|Topic Review (Newest First)|
|01-12-2012 11:33 AM|
Originally Posted by kanny View Post
|01-12-2012 06:42 AM|
|Tech420||I found it easier to learn on blues than greens.|
|01-12-2012 01:42 AM|
Prepare yourself in advance to crash, and become okay with the expectation. Remember your basically learning all over. Most my friends trying to learn are basically just scared to crash. They have become competent getting down the hill and don't want to fall. As soon as you let that go you will learn. There's nothing wrong with falling. When I learned I just put my mind to learning and road 90% switch for the next few times I rode. You sacrifice those days, but in the long run its worth it. Plus your out there to get better right? If not why would you be trying to learn it.
Remember if your not falling your not progressing or learning. Just don't bomb it and knock yourself out!
|01-11-2012 11:55 AM|
Some very good advice here. Biggest tip I can give is too get back to easier terrain to start off with. Too many people try to learn new skills on terrain that doesn't allow them to relax or concentrate on the new skill or task they are trying to complete.
Try this linear progression of movements.
1. Riding across the hill in a traverse
2. Garland/Twisting board: then start to flatten out your front foot to the toeside(you don't need to press it down all the way to the snow but it should feel like you are starting to roll your weight from your heel to at the least the center of the board) This will cause you to start to get into the fall line.
3. Rotate/spin your feet/hips in the direction you are trying to turn.
4. Once fully in the fall line engage/pressing your toeside edge into the snow.
5. Finish out the turn but finishing your rotation across the hill to slightly up.
To assist please look or refer to the following spatial relation of you board lengthwise(i.e. where the "nose" of it is pointing) on the snow.
1. Across the hill / perpindicular to the fall line.
2. Pointed slighty down the hill/ think 45 degree angle
3. in the fall line or board is pointed straight down the hill
4. Pointed slightly across the hill at a 45 degree angle opposite of #2
5. back across the hill
or can be referred to clock positions is 6 o clock is down the hill
right to left turn visa versa for left to right turn.
1. nine o'clock
2. seven o'clock
3. six o'clock
4. five o'clock
5. three o'clock
|01-11-2012 11:33 AM|
|wkndwarrior||when i was teaching myself to ride i ended up all over the place, spinning around and switching back and forth from reg to goofy. the outcome of all of that mess was that i now can ride completely comfortable both ways. i prefer regular, but when i switch always concentrate on center of gravity, without concentrating too much at all.....haha sorry that probabably isnt much help.|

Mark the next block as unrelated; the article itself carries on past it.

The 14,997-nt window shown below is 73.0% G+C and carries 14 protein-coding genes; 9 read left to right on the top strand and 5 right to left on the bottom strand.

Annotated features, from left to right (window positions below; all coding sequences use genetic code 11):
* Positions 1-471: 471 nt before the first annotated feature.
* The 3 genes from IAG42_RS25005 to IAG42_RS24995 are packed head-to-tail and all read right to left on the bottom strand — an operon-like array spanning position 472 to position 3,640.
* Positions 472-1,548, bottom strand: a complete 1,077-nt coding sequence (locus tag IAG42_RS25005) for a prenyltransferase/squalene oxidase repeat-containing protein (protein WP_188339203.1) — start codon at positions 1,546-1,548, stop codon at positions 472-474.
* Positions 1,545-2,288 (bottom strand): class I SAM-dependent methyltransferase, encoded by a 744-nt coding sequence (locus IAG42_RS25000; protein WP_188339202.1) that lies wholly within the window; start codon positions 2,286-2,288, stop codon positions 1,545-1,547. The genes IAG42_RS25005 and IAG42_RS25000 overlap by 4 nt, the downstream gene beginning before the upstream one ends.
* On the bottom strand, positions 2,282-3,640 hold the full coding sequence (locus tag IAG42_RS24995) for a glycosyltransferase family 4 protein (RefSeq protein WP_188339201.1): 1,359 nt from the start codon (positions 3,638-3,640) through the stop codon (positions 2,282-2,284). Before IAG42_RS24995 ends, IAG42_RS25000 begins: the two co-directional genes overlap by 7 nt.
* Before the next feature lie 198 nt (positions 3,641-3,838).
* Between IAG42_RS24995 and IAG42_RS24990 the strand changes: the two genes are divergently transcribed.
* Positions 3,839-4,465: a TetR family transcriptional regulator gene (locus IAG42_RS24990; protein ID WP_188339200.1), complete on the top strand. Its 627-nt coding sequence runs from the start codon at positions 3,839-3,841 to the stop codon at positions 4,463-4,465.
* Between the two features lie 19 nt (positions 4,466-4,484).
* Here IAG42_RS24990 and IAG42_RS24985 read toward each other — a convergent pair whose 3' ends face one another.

|01-08-2012 06:31 PM|
|t21||i rode switch all day yesterday and it was like learning to ride again. i can actually turn better on shorter carves than longer ones cuz i think it makes me analyze what i need to do to turn rather than just do it on shorter carves. also i learn not to lean back(again)so i won't shoot myself to warp speed and crash|
|01-08-2012 02:41 PM|
|j.gnar||i cant remember who said it but i read something in a similar thread and the dude mentioned to think about riding switch as an entirely new stance, and not as riding backwards. it helped me out a lot, it knocked down the mental block i had about committing to my turns|
|01-08-2012 11:50 AM|
Originally Posted by kanny View Post
Lots of useful advice
|01-08-2012 08:48 AM|
for me it's a conscious effort to remember to keep more weight on my front foot. I still have to mentally tell myself that from time to time. I'm not a hard carver switch but can smoothly ride blues and greens switch and I'm happy at that point. I am able to land park tricks switch, but I can't start/do them switch
Got bored last year when my kids bailed on me at the hill. Spent like 3 days mainly riding switch. It is relearning all over again but it does come much faster the second time
|01-08-2012 07:36 AM|
When learning switch one thing I found helped in the very beginning was doing J turns. You start out on one edge, completely stopped. Lets say your toe edge, point your shoulder in the direction you want to go. Let yourself go down the fall line. Next engage your edge, and carve to a stop. Now you will be on your heel edge, so you can repeat with the opposite edge. Since it is only half of the linked turn it is easier to learn, and the speed is quite slow.
The biggest problem with riding switch I found was pressure and timing. When I wanted to disengage my edge and start switching to the other edge, I tended to have a balanced stance, BUT my back leg had more pressure. So I wasn't leaning in the back seat, but I was activley putting pressure on the back foot. This made it very awkward when I tried to turn. You really want to have a bit more pressure on the front foot as you start the turn, and then follow through with the back.
Switch is difficult for most people, best thing you can do it is practice, a lot.
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